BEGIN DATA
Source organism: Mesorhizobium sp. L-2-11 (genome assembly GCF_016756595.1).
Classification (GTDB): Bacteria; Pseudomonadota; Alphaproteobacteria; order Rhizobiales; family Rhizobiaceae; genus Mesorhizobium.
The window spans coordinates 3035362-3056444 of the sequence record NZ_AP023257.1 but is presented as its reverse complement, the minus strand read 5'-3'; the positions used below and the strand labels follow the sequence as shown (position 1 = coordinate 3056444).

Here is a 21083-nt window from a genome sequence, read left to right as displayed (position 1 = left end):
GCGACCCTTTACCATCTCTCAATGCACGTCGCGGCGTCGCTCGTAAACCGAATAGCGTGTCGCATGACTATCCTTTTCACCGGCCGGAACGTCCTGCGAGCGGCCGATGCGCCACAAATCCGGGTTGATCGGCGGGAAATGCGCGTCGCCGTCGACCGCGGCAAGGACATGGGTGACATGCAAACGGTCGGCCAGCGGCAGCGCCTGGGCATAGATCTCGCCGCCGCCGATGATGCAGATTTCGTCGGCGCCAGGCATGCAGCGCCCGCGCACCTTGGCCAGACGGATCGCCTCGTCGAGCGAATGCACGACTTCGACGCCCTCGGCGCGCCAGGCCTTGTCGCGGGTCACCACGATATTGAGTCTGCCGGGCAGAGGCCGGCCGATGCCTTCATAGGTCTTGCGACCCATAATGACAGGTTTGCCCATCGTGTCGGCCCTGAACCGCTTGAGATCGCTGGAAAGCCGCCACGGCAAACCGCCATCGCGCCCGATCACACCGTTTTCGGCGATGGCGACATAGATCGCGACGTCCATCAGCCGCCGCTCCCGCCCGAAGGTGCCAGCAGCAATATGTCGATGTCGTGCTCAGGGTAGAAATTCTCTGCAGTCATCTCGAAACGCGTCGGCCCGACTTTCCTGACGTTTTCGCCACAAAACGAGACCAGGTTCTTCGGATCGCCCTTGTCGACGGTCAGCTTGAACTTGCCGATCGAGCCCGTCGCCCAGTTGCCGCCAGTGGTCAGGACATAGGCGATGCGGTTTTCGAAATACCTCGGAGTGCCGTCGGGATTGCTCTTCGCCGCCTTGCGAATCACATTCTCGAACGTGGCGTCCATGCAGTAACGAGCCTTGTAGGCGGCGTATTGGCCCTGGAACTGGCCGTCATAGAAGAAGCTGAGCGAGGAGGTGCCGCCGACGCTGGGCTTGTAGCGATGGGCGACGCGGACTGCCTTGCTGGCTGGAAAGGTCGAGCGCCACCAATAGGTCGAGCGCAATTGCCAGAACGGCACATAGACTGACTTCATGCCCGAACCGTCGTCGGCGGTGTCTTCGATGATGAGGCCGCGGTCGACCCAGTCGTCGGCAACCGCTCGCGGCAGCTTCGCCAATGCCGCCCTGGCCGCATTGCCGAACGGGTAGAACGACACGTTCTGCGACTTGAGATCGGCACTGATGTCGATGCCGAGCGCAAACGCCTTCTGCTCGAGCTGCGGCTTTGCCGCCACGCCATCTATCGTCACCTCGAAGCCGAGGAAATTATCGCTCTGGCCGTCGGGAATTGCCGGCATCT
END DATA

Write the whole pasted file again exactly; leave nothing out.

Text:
Source organism: Mesorhizobium sp. L-2-11 (genome assembly GCF_016756595.1).
Classification (GTDB): Bacteria; Pseudomonadota; Alphaproteobacteria; order Rhizobiales; family Rhizobiaceae; genus Mesorhizobium.
The window spans coordinates 3035362-3056444 of the sequence record NZ_AP023257.1 but is presented as its reverse complement, the minus strand read 5'-3'; the positions used below and the strand labels follow the sequence as shown (position 1 = coordinate 3056444).

Here is a 21083-nt window from a genome sequence, read left to right as displayed (position 1 = left end):
GCGACCCTTTACCATCTCTCAATGCACGTCGCGGCGTCGCTCGTAAACCGAATAGCGTGTCGCATGACTATCCTTTTCACCGGCCGGAACGTCCTGCGAGCGGCCGATGCGCCACAAATCCGGGTTGATCGGCGGGAAATGCGCGTCGCCGTCGACCGCGGCAAGGACATGGGTGACATGCAAACGGTCGGCCAGCGGCAGCGCCTGGGCATAGATCTCGCCGCCGCCGATGATGCAGATTTCGTCGGCGCCAGGCATGCAGCGCCCGCGCACCTTGGCCAGACGGATCGCCTCGTCGAGCGAATGCACGACTTCGACGCCCTCGGCGCGCCAGGCCTTGTCGCGGGTCACCACGATATTGAGTCTGCCGGGCAGAGGCCGGCCGATGCCTTCATAGGTCTTGCGACCCATAATGACAGGTTTGCCCATCGTGTCGGCCCTGAACCGCTTGAGATCGCTGGAAAGCCGCCACGGCAAACCGCCATCGCGCCCGATCACACCGTTTTCGGCGATGGCGACATAGATCGCGACGTCCATCAGCCGCCGCTCCCGCCCGAAGGTGCCAGCAGCAATATGTCGATGTCGTGCTCAGGGTAGAAATTCTCTGCAGTCATCTCGAAACGCGTCGGCCCGACTTTCCTGACGTTTTCGCCACAAAACGAGACCAGGTTCTTCGGATCGCCCTTGTCGACGGTCAGCTTGAACTTGCCGATCGAGCCCGTCGCCCAGTTGCCGCCAGTGGTCAGGACATAGGCGATGCGGTTTTCGAAATACCTCGGAGTGCCGTCGGGATTGCTCTTCGCCGCCTTGCGAATCACATTCTCGAACGTGGCGTCCATGCAGTAACGAGCCTTGTAGGCGGCGTATTGGCCCTGGAACTGGCCGTCATAGAAGAAGCTGAGCGAGGAGGTGCCGCCGACGCTGGGCTTGTAGCGATGGGCGACGCGGACTGCCTTGCTGGCTGGAAAGGTCGAGCGCCACCAATAGGTCGAGCGCAATTGCCAGAACGGCACATAGACTGACTTCATGCCCGAACCGTCGTCGGCGGTGTCTTCGATGATGAGGCCGCGGTCGACCCAGTCGTCGGCAACCGCTCGCGGCAGCTTCGCCAATGCCGCCCTGGCCGCATTGCCGAACGGGTAGAACGACACGTTCTGCGACTTGAGATCGGCACTGATGTCGATGCCGAGCGCAAACGCCTTCTGCTCGAGCTGCGGCTTTGCCGCCACGCCATCTATCGTCACCTCGAAGCCGAGGAAATTATCGCTCTGGCCGTCGGGAATTGCCGGCATCT